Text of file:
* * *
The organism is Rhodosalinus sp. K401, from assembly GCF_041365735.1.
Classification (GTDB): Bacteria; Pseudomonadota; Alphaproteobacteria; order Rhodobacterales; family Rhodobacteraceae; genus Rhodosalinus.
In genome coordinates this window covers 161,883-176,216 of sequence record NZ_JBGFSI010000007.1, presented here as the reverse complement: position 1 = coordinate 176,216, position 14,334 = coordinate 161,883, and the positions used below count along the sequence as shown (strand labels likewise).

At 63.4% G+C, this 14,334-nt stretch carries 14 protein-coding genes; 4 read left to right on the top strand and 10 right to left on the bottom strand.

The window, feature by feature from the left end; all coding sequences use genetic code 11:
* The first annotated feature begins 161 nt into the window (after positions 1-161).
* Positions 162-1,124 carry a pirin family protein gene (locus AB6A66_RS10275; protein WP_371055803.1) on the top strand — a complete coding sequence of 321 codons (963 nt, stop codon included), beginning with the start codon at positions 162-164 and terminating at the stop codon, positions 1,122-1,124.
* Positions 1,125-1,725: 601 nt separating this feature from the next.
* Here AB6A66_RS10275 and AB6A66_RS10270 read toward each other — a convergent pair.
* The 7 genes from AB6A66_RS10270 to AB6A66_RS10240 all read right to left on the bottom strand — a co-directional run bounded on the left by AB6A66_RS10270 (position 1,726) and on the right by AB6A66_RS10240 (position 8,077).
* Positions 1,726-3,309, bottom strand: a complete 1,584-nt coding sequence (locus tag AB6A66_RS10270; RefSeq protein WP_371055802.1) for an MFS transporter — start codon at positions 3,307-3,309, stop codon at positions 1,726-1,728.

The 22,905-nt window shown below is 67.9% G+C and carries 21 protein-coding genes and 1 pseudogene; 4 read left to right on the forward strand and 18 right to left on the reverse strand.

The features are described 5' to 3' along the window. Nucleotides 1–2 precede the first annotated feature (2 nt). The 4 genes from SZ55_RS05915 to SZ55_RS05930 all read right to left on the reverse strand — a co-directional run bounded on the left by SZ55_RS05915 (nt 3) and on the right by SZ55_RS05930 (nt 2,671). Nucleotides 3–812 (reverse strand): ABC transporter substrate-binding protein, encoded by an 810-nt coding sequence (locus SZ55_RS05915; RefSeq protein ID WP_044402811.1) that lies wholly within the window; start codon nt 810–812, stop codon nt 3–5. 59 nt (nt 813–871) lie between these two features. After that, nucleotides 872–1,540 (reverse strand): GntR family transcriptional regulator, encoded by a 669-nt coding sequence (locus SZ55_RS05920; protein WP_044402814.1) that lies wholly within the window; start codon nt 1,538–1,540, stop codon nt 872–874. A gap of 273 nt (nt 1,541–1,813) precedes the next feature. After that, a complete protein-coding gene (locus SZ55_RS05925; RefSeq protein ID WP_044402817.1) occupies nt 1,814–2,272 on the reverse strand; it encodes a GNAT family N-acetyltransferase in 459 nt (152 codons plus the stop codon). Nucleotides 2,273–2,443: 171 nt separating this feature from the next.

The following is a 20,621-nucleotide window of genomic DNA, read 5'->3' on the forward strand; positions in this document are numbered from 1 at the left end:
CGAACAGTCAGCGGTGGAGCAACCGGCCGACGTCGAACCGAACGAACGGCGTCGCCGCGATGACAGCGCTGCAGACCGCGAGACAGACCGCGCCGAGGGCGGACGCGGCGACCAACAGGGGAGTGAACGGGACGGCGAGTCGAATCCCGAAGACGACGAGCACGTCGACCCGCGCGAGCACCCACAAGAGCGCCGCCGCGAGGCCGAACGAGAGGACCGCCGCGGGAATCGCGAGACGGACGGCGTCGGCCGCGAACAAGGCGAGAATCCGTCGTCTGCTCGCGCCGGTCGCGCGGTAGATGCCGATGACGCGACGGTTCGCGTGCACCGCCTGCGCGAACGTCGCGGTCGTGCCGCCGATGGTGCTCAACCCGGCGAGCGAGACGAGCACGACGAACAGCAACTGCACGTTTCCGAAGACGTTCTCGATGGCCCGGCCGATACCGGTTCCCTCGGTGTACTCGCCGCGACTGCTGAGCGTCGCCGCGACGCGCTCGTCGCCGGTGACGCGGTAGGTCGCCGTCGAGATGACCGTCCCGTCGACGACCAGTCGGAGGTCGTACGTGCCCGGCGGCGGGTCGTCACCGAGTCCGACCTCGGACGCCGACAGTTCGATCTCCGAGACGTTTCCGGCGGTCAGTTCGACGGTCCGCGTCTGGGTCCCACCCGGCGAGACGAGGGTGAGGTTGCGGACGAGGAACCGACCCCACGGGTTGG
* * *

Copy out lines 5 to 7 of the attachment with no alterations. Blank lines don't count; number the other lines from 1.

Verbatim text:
The window, feature by feature from the left end; all coding sequences use genetic code 11:
* The first annotated feature begins 161 nt into the window (after positions 1-161).
* Positions 162-1,124 carry a pirin family protein gene (locus AB6A66_RS10275; protein WP_371055803.1) on the top strand — a complete coding sequence of 321 codons (963 nt, stop codon included), beginning with the start codon at positions 162-164 and terminating at the stop codon, positions 1,122-1,124.